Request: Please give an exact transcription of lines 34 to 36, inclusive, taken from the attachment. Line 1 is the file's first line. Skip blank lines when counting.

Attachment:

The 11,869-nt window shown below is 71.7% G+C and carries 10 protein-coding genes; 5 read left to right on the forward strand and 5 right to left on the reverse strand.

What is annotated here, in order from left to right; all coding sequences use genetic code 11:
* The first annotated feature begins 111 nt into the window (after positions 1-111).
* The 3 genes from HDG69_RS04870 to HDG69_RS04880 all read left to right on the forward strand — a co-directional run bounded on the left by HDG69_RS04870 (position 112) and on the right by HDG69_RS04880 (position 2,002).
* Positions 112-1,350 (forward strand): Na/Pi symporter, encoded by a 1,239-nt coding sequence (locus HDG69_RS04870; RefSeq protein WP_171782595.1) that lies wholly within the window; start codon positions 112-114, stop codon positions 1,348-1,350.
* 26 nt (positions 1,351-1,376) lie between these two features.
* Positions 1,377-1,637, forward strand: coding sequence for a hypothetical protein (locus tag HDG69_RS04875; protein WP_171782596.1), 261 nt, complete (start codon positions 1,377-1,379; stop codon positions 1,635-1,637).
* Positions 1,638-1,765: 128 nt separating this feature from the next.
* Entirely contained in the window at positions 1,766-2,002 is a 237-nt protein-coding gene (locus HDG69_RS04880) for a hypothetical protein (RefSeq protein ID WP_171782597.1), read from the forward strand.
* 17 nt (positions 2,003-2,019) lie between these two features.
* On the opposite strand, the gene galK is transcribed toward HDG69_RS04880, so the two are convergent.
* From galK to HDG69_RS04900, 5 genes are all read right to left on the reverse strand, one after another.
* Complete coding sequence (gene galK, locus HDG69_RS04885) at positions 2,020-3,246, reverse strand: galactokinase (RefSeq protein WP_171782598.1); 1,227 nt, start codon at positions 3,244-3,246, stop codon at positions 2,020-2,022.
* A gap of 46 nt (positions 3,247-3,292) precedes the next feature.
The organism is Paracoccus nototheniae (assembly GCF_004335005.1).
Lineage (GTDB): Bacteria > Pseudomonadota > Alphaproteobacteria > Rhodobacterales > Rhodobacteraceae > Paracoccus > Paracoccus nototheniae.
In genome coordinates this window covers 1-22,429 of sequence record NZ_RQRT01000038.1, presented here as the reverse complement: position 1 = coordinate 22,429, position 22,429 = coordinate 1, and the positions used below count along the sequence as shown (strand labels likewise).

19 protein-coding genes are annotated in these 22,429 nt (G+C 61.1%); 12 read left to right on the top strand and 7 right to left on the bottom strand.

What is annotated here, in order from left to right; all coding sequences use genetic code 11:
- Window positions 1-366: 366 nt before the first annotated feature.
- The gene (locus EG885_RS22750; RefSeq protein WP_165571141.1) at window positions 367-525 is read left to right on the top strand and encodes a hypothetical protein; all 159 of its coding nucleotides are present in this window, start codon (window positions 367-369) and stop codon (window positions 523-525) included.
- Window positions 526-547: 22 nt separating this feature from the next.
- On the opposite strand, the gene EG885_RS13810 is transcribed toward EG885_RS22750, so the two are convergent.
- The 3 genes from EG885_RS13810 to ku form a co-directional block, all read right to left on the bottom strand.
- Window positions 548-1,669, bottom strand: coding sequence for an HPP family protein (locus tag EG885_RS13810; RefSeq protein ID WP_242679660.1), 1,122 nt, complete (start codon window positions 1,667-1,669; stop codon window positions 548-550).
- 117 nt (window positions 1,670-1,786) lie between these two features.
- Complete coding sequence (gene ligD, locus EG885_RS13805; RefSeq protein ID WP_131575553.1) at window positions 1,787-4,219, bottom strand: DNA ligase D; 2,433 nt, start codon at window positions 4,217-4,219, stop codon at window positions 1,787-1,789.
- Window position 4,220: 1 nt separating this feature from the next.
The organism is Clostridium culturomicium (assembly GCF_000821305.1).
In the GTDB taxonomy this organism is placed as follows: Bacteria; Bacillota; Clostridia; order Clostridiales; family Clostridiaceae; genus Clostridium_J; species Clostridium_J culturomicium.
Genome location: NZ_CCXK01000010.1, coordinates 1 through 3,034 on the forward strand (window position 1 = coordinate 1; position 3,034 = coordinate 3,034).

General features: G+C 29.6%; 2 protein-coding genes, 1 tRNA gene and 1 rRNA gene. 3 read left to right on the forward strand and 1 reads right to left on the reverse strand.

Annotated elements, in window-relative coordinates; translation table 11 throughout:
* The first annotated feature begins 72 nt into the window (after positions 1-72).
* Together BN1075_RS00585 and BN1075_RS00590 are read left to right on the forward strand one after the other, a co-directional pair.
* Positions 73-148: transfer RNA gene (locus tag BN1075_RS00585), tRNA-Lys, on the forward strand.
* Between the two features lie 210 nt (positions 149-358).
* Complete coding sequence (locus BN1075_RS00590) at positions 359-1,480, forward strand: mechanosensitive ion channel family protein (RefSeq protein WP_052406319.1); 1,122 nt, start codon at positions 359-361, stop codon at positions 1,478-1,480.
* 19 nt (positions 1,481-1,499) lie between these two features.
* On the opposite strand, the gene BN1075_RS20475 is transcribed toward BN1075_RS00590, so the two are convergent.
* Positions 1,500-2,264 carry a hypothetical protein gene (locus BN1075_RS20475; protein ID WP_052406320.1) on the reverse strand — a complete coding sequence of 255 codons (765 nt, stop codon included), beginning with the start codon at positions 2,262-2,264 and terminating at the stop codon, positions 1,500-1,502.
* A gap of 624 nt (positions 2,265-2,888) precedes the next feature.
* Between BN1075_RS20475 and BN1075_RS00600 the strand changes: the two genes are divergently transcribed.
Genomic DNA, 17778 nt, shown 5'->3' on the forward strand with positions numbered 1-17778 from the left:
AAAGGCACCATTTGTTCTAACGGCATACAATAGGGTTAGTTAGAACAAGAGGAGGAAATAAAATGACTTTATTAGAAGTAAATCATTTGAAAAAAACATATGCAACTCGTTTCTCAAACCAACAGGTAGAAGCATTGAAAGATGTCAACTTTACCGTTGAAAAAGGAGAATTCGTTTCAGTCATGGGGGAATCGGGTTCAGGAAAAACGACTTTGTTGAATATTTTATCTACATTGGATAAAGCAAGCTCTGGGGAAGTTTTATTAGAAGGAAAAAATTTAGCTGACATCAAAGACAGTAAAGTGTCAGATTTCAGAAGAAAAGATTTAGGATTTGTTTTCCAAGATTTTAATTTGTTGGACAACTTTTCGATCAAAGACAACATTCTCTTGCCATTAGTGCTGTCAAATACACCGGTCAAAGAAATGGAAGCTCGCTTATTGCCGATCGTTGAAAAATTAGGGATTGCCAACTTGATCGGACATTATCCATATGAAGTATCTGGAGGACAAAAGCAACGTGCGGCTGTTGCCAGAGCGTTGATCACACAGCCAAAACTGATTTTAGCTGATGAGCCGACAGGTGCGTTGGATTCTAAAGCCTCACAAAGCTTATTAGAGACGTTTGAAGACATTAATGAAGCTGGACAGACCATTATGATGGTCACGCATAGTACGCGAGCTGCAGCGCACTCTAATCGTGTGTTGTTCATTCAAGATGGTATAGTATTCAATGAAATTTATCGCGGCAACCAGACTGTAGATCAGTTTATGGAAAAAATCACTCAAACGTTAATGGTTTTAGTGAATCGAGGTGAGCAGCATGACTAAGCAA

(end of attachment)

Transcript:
* The first annotated feature begins 72 nt into the window (after positions 1-72).
* Together BN1075_RS00585 and BN1075_RS00590 are read left to right on the forward strand one after the other, a co-directional pair.
* Positions 73-148: transfer RNA gene (locus tag BN1075_RS00585), tRNA-Lys, on the forward strand.